...’

15

It should be noted, first, that Regulation No 1408/71 has been replaced by Regulation (EC) No 883/2004 of the European Parliament and of the Council of 29 April 2004 on the coordination of social security systems (OJ 2004 L 166, p. 1), and, second, that Regulation No 574/72 has been replaced by Regulation (EC) No 987/2009 of the European Parliament and of the Council of 16 September 2009 laying down the procedure for implementing Regulation No 883/2004 (OJ 2009 L 284, p. 1), those regulations having become applicable on 1 May 2010, in accordance with Article 91 of Regulation No 883/2004 and Article 97 of Regulation No 987/2009. However, given the material time of the facts at issue in the main proceedings, those facts continue to be governed by Regulation No 1408/71 and by Regulation No 574/72.

Luxembourg law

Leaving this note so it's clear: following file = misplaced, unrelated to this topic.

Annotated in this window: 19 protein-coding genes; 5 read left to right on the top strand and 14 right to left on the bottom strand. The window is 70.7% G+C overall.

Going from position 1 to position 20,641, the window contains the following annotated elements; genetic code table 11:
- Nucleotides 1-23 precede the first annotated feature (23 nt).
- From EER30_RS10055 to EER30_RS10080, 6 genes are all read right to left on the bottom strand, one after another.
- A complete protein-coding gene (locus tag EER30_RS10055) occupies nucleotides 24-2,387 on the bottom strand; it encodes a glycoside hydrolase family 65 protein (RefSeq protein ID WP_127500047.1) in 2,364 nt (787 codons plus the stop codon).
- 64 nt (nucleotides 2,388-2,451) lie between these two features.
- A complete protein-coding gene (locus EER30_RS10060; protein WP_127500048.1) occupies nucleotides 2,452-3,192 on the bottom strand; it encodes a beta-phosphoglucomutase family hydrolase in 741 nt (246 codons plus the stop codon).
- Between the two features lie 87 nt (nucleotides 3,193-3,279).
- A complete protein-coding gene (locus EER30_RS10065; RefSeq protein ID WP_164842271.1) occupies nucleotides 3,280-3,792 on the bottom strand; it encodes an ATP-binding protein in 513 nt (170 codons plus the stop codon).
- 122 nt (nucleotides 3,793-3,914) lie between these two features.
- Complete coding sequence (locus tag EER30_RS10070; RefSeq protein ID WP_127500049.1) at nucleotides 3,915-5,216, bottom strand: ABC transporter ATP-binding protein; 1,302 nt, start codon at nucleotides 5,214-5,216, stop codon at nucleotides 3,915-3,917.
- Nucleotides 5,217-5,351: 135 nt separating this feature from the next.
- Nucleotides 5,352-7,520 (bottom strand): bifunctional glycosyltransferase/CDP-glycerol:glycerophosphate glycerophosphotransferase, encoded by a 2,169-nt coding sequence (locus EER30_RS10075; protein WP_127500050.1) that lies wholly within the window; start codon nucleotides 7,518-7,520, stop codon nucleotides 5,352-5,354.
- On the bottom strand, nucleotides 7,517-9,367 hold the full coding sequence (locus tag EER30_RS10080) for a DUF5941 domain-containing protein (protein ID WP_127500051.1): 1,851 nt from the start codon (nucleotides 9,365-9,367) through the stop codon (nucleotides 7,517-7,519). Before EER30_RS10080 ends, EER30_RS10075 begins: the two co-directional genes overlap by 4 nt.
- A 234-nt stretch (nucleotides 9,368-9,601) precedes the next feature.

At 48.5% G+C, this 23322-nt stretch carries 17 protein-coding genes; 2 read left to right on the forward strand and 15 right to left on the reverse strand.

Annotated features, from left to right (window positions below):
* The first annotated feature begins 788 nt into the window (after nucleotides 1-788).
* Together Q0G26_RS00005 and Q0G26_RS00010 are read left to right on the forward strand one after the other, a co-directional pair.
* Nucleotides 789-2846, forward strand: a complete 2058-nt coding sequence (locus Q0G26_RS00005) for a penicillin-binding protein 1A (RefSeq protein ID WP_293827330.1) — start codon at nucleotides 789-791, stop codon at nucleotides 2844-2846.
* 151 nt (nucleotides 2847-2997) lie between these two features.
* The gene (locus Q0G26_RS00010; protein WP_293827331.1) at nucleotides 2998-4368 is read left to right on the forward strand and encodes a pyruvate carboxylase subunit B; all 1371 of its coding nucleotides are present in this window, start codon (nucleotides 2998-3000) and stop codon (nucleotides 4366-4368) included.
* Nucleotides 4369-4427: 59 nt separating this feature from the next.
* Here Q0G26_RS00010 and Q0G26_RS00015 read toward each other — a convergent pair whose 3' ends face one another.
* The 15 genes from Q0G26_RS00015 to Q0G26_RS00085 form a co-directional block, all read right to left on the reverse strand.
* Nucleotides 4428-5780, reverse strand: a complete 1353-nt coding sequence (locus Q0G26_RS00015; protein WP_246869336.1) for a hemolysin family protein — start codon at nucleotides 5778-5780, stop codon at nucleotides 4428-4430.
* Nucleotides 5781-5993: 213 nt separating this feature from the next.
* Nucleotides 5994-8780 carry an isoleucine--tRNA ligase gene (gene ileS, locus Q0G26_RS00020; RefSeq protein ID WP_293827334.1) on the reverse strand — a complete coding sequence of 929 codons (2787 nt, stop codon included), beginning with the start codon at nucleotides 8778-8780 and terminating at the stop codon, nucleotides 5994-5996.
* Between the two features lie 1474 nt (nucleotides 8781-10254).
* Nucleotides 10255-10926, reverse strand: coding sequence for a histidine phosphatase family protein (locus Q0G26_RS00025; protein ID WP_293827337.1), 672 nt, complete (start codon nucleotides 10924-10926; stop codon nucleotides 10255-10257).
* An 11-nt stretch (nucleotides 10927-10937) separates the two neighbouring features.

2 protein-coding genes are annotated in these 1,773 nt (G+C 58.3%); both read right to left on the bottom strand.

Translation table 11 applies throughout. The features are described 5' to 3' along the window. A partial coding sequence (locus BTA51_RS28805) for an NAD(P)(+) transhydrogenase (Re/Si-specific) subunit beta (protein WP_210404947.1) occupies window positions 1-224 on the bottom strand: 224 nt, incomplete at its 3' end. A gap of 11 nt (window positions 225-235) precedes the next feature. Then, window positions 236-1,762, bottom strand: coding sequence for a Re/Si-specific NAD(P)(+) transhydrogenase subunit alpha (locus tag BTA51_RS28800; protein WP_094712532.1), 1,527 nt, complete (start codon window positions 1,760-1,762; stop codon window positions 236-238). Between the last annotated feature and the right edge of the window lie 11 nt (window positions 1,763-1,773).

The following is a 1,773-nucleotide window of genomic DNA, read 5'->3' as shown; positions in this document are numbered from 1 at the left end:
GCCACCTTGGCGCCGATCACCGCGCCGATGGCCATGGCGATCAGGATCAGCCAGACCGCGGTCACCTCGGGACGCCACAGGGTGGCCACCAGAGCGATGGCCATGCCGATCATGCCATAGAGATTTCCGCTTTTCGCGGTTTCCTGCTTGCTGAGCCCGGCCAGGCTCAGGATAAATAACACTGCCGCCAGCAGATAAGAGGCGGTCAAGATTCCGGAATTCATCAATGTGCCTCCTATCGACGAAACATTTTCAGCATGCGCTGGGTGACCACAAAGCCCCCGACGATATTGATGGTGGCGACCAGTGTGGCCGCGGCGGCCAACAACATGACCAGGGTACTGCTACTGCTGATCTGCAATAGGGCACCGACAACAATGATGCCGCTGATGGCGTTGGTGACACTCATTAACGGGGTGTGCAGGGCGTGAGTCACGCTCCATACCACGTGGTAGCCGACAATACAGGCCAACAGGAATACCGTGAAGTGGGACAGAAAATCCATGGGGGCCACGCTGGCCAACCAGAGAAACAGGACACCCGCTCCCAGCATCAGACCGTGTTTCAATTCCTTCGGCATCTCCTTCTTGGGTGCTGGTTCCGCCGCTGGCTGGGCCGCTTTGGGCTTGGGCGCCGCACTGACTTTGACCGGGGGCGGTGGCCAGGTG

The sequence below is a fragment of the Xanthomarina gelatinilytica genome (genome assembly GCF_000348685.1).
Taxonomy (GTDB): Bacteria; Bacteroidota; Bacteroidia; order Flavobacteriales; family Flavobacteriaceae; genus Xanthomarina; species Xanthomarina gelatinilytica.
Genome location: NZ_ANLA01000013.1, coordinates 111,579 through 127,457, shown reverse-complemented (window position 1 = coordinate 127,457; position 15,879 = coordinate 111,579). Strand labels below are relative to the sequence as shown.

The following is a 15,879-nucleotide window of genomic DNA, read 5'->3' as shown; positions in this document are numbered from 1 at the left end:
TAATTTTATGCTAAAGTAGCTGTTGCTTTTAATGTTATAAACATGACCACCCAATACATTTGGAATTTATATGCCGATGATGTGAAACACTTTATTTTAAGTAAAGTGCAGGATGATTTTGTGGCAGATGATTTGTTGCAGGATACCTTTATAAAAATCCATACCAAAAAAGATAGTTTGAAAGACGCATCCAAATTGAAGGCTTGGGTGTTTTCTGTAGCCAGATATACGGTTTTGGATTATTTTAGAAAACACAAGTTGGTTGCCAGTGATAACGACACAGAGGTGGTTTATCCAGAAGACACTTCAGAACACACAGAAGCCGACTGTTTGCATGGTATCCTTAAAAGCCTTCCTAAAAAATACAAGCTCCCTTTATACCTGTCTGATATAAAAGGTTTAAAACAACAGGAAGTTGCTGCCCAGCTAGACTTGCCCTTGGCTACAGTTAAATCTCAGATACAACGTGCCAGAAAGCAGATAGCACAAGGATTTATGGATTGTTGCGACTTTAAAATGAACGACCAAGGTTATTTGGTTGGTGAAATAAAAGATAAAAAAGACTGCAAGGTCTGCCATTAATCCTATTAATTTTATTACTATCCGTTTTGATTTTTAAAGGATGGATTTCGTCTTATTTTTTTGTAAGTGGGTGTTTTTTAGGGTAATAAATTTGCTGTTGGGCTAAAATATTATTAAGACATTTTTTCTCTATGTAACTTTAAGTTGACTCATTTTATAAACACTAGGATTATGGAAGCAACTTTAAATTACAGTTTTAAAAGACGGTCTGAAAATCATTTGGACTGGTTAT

16

The Law of 21 December 2007 on the introduction of the Law on the child bonus, (Mémorial A 2007, p. 3949) amended, with effect from 2008, the system for the tax rebate for children provided for under Luxembourg legislation. Article 5 of that Law, which features under Title II thereof, provides as follows:

‘The Law of 21 December 2007 on the child bonus is hereby enacted.

The articles of the abovementioned Law are as follows:

“Article 1.

For every child living, either in the joint household of his father and mother, or in the household of the father or mother who has sole responsibility for his education and maintenance, and for whom an entitlement to family allowances accrues, in accordance with Article 1 of the Law of 19 June 1985 on family allowances and creating the Caisse nationale des prestations familiales [(Mémorial A 1985, p. 680)], as amended, a child bonus shall be granted by way of automatic rebate in the tax reduction provided under Article 122 of the Law of 4 December 1967 on income tax, as amended.